Forget area, neighbours, bathroom colour and local school Ofsted reports. The very first thing you need to ask yourself when buying a property is ‘how much mortgage can I afford?’.

With the average UK house price currently standing at £215,000[i] this is probably one of the biggest purchases you’ll ever make so needs to be very carefully considered.

Not just in terms of the total value, but as the monthly payments you’ll need to make to keep your mortgage lender happy. Unless you’ve bought your property outright, you’ll almost certainly need to borrow to buy, and it makes sense to work backwards by calculating the monthly amount you’d be comfortable paying, then using this to find out the amount you could borrow

A (very) brief history of interest rates

The interest rate in Britain currently stands at a record low of 0.25%. That’s the smallest it’s been since the Bank of England first opened its doors in 1694. Great news for borrowers as that means the interest rate you pay on your mortgage – topped up by your lender, of course – is also at a record low. But what goes down can also go up. Remember when it was 12% in 1992 or a whopping 17% in 1979? Maybe not, but it pays to take a short history lesson before leaping in to see how an interest rate change would affect your monthly payments. Though we’re unlikely to see a major hike in the near future, the rate could creep up gradually over the term of a 25-year mortgage. For example, if you are paying roughly £765 per month on a £200,000 mortgage at 1% today (over 25 years), that would rise to £1,182 at 5% – and balloon to a sweat-inducing £2,125 per month at 1992’s rate of 12%.[ii]

The importance of your deposit

The deposit, typically 17%, is what you pay upfront when you take out a mortgage. To get you a mortgage on the average UK property priced at around £215,000, that would weigh in at a hefty £36,550. You can always go for a smaller deposit by taking up one of the many mortgages available with 10% or 5% deposits, but these often burden you with higher fees and interest rates. So if you’re a savvy mover, you’ll try and pay the largest deposit you can afford to save in the long term.

Don’t forget fees, Stamp Duty and other costs

You didn’t really think your hard-saved cash would only be reserved for your deposit did you? Of course not. When you’re doing your sums, don’t forget to factor in the extra costs that people often overlook until they receive an invoice. Things like mortgage fees that can be up to £2000 and legal costs that are typically £850-£1,500 (including VAT at 20%); plus stamp duty that’s payable to the Government when you purchase a residential property in England worth more than £125,000. This final expense can often catch buyers out. The calculation is based on a few different factors, but for the sake of example, will stand at around £1,500 on a £200,000 property purchased in January 2017.  All in all, extra expenses that could add an extra £5,000 to the price of your property purchase.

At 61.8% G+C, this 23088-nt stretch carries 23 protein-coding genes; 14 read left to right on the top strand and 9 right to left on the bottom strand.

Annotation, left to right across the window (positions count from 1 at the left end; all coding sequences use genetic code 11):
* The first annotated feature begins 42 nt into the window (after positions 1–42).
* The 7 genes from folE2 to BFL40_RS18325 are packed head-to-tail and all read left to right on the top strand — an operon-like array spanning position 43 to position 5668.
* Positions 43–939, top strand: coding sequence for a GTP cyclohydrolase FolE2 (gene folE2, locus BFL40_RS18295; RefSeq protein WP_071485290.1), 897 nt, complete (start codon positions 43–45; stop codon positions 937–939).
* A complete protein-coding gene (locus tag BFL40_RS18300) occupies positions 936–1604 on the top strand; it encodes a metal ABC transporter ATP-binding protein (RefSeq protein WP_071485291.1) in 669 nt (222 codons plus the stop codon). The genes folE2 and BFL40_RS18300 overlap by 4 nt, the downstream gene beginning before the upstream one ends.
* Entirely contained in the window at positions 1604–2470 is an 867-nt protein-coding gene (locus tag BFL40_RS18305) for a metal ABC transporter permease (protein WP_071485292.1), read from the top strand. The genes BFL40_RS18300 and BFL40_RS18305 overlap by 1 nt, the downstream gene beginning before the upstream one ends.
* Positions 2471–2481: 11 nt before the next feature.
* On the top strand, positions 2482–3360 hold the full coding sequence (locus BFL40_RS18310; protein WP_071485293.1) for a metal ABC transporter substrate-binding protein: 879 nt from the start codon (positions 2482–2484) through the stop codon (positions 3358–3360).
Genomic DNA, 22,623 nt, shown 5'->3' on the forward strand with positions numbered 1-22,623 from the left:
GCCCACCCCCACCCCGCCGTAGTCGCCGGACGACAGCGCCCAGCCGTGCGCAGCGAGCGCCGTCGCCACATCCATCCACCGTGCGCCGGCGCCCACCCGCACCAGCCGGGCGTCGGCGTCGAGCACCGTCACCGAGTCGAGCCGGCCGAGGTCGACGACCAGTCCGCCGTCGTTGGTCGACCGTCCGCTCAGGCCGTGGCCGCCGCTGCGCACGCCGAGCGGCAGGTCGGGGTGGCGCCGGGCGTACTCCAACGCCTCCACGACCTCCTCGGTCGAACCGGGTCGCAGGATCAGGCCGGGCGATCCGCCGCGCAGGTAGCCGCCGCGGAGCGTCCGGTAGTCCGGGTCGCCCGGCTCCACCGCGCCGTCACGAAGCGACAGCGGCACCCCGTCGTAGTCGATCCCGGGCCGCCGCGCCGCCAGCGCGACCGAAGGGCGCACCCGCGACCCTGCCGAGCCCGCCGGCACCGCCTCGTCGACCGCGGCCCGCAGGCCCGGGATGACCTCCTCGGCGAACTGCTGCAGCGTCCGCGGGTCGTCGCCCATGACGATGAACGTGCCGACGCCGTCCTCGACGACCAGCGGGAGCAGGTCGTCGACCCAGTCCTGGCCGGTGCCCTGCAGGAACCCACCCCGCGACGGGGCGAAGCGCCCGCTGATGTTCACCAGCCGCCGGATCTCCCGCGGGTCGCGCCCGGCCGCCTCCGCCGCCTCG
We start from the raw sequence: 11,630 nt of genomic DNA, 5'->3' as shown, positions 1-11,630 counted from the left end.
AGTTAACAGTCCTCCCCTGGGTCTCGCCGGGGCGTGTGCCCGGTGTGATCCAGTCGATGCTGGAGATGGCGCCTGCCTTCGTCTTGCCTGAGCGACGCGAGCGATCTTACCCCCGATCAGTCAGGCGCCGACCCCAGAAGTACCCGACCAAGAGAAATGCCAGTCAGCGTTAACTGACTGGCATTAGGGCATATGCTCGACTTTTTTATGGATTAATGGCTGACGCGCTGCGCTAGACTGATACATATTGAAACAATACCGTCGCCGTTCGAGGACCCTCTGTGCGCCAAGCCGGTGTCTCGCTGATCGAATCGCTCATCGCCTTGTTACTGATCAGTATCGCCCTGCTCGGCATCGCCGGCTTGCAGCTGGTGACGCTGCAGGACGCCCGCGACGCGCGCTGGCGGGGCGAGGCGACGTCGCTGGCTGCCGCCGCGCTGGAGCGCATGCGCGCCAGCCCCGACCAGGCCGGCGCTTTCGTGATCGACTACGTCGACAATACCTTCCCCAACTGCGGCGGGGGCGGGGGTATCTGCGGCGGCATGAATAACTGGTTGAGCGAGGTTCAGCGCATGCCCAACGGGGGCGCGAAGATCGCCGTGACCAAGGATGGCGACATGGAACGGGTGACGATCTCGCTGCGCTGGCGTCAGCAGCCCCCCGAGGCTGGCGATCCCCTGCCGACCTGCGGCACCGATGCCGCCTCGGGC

2014 Mortgage Market Review

Gone are the days when lenders would approve mortgages without being too stringent with their checks and criteria. This practice was deemed to be partly responsible for the recent global banking crisis, so the powers that be introduced new measures to make things a little more difficult. The 2014 Mortgage Market Review (MMR) puts the onus on banks and building societies to ensure their customers can afford to repay their mortgages and has introduced more hoops for borrowers to jump through.

Shared ownership/Shared equity

The Government Help to Buy scheme offers you the chance to buy a share of your home (between 25% and 75% of the home’s value) if you can’t afford the total amount or get help with an interest-free loan or savings top up.

You can buy a home through Help to Buy: Shared Ownership in England if your household earns £80,000 a year or less outside London, or your household earns £90,000 a year or less in London. The scheme can also help first-time buyers, those who used to own a home but can’t afford to buy one now or are existing shared owners looking to move.[iii]

What lenders look for

Lenders examine 5 main factors when considering your mortgage application. Often referred to as the 5 Cs, these cover: Character – stability, such as how long you’ve lived at your current address etc; Capacity – your other debts and expenses when deciding if you can afford your mortgage payments. Capital – how much money you have, worked out by the value of your assets. Collateral – any asset such as your home that they can take ownership of and use to pay the debt if you can’t afford to pay your mortgage. Conditions – they also look at outside circumstances that may affect your mortgage, such as the local housing market and economic forecasts.

Your credit score and how to improve it

Lenders always check your credit score to help them make a decision. The good news is, it’s easy to find out what they know about you and take steps to improve your rating if necessary. You can normally check the information for free held on you by the main credit referencing agencies either by applying direct at: Experian, Equifax and CallCredit, or using a free service such as Clearscore to see how you measure up. If you need to improve your score, steps like ensuring you are on the electoral roll can help boost that all-important figure.

Next step: Getting a Mortgage